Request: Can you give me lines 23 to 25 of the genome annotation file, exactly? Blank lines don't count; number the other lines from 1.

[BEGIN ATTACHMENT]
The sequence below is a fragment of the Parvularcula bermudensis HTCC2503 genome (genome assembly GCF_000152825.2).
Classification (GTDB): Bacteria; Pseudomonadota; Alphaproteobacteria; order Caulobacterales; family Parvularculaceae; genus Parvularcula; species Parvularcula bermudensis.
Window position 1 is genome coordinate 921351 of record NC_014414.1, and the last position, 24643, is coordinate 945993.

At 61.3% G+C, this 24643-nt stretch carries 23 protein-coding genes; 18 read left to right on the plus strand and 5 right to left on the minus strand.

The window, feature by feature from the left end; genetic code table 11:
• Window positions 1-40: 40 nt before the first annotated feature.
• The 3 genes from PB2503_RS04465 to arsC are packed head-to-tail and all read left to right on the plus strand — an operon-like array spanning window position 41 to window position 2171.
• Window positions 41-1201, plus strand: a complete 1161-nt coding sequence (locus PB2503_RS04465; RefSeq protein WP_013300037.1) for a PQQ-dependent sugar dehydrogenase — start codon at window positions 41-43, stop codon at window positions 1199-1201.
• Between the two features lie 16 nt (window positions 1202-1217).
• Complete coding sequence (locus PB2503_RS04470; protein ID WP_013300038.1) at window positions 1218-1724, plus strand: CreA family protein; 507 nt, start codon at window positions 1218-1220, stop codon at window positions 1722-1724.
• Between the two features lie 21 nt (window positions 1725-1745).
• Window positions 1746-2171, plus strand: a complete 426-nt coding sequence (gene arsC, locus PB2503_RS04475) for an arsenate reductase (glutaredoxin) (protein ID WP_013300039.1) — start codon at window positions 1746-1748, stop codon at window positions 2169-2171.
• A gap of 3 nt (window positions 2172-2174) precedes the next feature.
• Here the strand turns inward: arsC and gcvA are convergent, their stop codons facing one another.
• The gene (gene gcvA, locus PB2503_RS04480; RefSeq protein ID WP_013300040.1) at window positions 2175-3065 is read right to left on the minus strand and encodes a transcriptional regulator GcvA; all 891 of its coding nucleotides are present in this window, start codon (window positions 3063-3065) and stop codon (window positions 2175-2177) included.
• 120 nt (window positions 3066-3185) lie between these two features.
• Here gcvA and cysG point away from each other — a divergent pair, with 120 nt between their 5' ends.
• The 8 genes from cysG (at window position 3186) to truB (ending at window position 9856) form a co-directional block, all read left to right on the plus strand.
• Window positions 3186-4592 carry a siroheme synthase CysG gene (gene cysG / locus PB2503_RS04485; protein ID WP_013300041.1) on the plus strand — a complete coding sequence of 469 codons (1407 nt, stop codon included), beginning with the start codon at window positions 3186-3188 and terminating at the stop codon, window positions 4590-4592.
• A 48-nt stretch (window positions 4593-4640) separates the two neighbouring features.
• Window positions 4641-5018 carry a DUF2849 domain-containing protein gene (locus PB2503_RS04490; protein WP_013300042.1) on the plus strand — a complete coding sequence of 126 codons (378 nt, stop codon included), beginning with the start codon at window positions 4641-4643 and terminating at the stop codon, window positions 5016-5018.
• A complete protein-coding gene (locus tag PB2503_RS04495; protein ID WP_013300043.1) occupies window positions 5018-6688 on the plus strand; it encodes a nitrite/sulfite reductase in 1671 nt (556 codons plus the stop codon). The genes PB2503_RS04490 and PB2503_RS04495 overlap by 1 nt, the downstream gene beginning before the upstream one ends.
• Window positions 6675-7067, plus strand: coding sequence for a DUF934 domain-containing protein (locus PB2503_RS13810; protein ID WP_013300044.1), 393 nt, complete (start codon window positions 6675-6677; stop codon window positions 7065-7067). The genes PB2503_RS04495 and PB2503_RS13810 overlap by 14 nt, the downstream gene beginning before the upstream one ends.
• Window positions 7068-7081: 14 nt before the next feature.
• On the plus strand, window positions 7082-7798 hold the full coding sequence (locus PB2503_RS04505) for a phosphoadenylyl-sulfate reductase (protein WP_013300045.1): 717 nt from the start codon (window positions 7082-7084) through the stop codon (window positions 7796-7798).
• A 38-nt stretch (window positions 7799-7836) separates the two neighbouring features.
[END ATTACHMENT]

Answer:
• Window positions 6675-7067, plus strand: coding sequence for a DUF934 domain-containing protein (locus PB2503_RS13810; protein ID WP_013300044.1), 393 nt, complete (start codon window positions 6675-6677; stop codon window positions 7065-7067). The genes PB2503_RS04495 and PB2503_RS13810 overlap by 14 nt, the downstream gene beginning before the upstream one ends.
• Window positions 7068-7081: 14 nt before the next feature.
• On the plus strand, window positions 7082-7798 hold the full coding sequence (locus PB2503_RS04505) for a phosphoadenylyl-sulfate reductase (protein WP_013300045.1): 717 nt from the start codon (window positions 7082-7084) through the stop codon (window positions 7796-7798).